Now, you can feel like one leg is stronger or weaker than the other, but this is due to a dominant bias. To develop a unilateral weakness in a single muscle in your thigh you would require a serious effort that would take nothing short of fixing the leg in a position that prevented you from using it for a period of time. It would be a conscience decision and take a commitment to pull off. Can there be a size different between muscles? absolutely....but it doesn't mean anything. Every person on earth has noticeable and un-noticable differences in muscle size and shape. Symmetry is non-existent.

The vastus medialis extends the leg at the knee. The only way you are going to strengthen the vastus medialis is by extending the leg at the knee. What your physio did was convince you that you had a problem, come up with a complex solution that did nothing, then tell you that you were all better and off you went.

Flat feet are common. I don't recommend any physical activity adjustments or special training to anyone with flat feet. If you had a traumatic injury that caused a collapsed arch and the decision was made that surgery was not needed, then I would recommend a progression of physical activity, managing pain along the way.

IT band pain is caused be weakness, generally in the glutes. Simple lunges would have taken care of it.

You have to stop seeing these doctors that convince you that lifes perfectly normal ailments are some unique condition or that you are somehow broken. You're not mentally prepared or sophisticated enough to handle it.
 
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VonMeister

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:unsure: :shameonyou::shameonyou::shameonyou:

BTC only. 60€ per gram.

This cube above is three... €180.... For you? Just one bitcoin!

'Friends' price...... :dancing:

And I "high" lee recommend not 'smoking' it...
Defeats the purpose.

Eat it, rub it on, dilute it into your smoothie... pick your delivery methods.

At most, vaporize it... Butt, smoking it would, again, defeat the purpose.

Natural medicine. Grown in your own garden. Processed in your own home.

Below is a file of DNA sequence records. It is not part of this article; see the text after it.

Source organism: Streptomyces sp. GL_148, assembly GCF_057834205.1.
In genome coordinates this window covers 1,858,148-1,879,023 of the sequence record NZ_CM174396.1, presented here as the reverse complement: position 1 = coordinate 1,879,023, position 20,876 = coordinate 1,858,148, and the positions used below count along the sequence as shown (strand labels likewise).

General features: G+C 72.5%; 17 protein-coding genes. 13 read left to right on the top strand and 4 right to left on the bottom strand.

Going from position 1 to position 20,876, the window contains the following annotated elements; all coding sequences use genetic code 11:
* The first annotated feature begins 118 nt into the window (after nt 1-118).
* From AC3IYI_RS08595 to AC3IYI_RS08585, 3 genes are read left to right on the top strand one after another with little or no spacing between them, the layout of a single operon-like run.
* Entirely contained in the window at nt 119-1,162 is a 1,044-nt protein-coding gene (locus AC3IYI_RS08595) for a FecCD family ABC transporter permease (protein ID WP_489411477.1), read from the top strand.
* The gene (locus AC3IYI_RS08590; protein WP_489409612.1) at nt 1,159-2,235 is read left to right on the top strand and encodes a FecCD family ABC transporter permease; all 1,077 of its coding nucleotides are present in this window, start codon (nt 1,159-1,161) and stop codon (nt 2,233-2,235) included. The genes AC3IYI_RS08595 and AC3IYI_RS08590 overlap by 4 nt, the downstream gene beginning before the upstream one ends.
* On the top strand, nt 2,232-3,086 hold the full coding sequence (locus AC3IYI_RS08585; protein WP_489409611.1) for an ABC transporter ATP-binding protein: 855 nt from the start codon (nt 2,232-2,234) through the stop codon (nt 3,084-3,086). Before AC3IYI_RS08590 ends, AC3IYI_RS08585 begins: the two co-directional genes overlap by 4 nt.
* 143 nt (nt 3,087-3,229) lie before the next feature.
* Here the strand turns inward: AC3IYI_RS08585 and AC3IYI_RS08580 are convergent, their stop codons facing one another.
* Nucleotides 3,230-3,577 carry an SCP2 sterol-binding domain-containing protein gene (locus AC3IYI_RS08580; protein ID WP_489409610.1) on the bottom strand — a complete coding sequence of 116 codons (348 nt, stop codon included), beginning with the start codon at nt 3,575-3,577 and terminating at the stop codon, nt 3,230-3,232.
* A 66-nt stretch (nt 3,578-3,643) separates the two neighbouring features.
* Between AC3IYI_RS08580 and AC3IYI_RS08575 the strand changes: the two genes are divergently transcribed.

Not found at the pharmacy, not available under any big pharma name brands... Once again, defeats the purpose.

Grow your own food, cultivate your own medicine.

And of course, power lift brah!!! Don't want to be just another internet strength man, right?

:roflmao::roflmao::roflmao:
Do you really put that in your butt?
 

bluengreen

Michael Peterson status
Oct 22, 2018
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SF x Encinitas
isn't there a back surgery wheere they put in an artificial disc? think joe rogans jiu jitsu buddies did that. also tim hendricks had a procedure like this as well. he surfs too.
Disc replacement. I had a doctor tell me I might need spinal fusion or disc replacement surgery. In addition to massive disc extrusion, the MRI showed severe foraminal narrowing impinging the nerve. Doc told me that will not change. Then I went to PT and my pain went away. Go figure.
 
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One-Off

Tom Curren status
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Disc replacement. I had a doctor tell me I might need spinal fusion or disc replacement surgery. In addition to massive disc extrusion, the MRI showed severe foraminal narrowing impinging the nerve. Doc told me that will not change. Then I went to PT and my pain went away. Go figure.
What did the PT have you do?
 

bluengreen

Michael Peterson status
Oct 22, 2018
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Hyperextension press ups, dead bugs, anti rotation core work, dynamic squats that mimic the motion of pumping a surfboard, hamstring stretching/ nerve flossing, and finally gradually increasing flexion exercises.

He would test my range of motion and pain levels every session. After each exercise, we would assess pain levels. The goal was to flair things up a tad, recover with pressups and massage, and then go home and do the routine on my own. If I was badly flared up the day after a new exercise or circuit, we would back off a little. Goal is shorter recovery times and pain/symptom centralization each week.
 
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sussle